Behind the Brush: Isabella Stewart Gardner, Patron

Back in the good old days, artists couldn’t just start Kickstarter campaigns or make public social media outcries for monetary support. So how did they survive day to day?

The answer was patronage, and for today’s Artist Spotlight, we’ll take a look at the many sides of one of the most famous patrons in American art history: Isabella Stewart Gardner.

"Isabella Stewart Gardner" by John Singer Sargent, 1888.
“Isabella Stewart Gardner” by John Singer Sargent, 1888.

The loving family-woman.

Born in 1840 in New York City to well-off parents descended from the royal Stuart family, she first connected to Boston through a friend from private school, Julia Gardner. In 1860, after returning from two years of finishing school (not finishing, the verb, but the adjective) in Paris, she married Julia’s older brother, Jack.

After her only child’s death at one year old in 1865 and her brother-in-law Joseph’s death just five years later, she and Jack adopted Joseph’s three children and raised them.

The world traveller.

After the death of their young son, Jack took his wife through Europe to help her recover from her depression, and the pair journeyed through Scandinavia, the Middle East, Russia, Western Europe, and more. It was during this trip that the two began to really study and support the arts.

As years went on, the two continued to travel, befriending artists, writers, musicians and more — most of them American expatriates. Of all the places they traveled, Venice was Isabella’s favorite. They always stayed at the Palazzo Barbaro, and I’m incredibly jealous.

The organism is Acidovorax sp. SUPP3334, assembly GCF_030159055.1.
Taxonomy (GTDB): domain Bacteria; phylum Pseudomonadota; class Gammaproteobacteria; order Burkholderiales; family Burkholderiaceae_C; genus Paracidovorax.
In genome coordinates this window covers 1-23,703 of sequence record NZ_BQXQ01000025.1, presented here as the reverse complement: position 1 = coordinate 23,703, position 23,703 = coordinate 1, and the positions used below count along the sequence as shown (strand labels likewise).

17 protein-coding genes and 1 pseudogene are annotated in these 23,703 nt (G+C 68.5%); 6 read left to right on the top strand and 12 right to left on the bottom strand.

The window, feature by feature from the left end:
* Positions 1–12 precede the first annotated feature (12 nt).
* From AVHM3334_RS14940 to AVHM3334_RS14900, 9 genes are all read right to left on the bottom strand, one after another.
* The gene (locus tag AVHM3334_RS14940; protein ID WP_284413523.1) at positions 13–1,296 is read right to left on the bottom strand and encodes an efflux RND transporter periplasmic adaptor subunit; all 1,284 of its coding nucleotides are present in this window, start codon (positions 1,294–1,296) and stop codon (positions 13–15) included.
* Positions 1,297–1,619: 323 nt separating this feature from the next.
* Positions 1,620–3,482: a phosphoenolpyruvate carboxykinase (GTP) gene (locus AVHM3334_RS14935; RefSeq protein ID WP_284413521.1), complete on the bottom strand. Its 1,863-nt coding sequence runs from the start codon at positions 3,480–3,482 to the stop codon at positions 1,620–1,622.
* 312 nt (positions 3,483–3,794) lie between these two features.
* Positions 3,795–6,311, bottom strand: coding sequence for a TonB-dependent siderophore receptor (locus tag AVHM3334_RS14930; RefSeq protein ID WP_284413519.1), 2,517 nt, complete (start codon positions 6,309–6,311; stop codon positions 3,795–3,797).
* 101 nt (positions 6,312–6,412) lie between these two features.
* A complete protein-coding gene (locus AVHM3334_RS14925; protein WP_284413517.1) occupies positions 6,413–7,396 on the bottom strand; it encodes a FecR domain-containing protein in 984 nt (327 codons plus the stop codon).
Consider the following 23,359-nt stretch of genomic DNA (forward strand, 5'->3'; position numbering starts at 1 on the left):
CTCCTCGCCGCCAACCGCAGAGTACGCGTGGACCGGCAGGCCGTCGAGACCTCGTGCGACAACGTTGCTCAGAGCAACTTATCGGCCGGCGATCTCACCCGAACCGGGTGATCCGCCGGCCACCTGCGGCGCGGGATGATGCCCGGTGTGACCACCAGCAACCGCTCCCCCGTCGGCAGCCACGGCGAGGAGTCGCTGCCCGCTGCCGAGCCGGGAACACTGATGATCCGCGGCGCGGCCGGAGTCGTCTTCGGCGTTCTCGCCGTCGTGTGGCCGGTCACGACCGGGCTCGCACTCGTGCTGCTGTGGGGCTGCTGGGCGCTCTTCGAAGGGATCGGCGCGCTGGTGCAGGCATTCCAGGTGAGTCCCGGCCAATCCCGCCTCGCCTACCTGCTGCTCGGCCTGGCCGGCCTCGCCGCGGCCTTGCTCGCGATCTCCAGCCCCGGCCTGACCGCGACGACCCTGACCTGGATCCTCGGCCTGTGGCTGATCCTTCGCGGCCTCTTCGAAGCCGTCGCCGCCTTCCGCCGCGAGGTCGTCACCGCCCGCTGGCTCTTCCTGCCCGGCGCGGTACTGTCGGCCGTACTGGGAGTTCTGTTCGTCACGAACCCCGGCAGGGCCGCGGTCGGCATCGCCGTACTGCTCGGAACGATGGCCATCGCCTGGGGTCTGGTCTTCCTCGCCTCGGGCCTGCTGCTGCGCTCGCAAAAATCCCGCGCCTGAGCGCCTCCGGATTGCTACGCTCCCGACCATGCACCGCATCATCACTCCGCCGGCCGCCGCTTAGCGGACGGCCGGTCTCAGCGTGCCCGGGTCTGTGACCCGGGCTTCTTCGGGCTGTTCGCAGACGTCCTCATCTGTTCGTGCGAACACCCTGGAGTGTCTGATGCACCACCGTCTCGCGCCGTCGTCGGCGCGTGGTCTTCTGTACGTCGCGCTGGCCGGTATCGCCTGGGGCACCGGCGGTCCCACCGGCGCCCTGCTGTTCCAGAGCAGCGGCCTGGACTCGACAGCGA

Back at home, she held numerous parties, went out to the opera and other social events often, and all in all was a very bold woman for her time.

The art patron.

On her trips, Isabella and her husband collected numerous artworks from all over the world, including Titian‘s Europa and Botticelli‘s Madonna and Child with an Angel. She also became an ardent financial supporter of painters including John Singer Sargent, Henry McNeill Whistler, and Anders Zorn.

Pretty soon, she realized her Boston home could not hold all this art, and after her husband’s surprising death in 1898, she vowed to realize their dream of creating an art museum for their collection.

She became intricately involved in the creation of Fenway Court. Inspired by the Venetian architecture she so adored, she picked out the paint colors, oversaw the design, and helped with the installation of art in her museum. Opening in 1903, the three-story structure featured artists from all over the world, both old and new, with her private residence on the fourth floor. When she passed away in 1925, leaving a million-dollar endowment to the museum, the museum was renamed after her, now known as the Isabella Stewart Gardner Museum.

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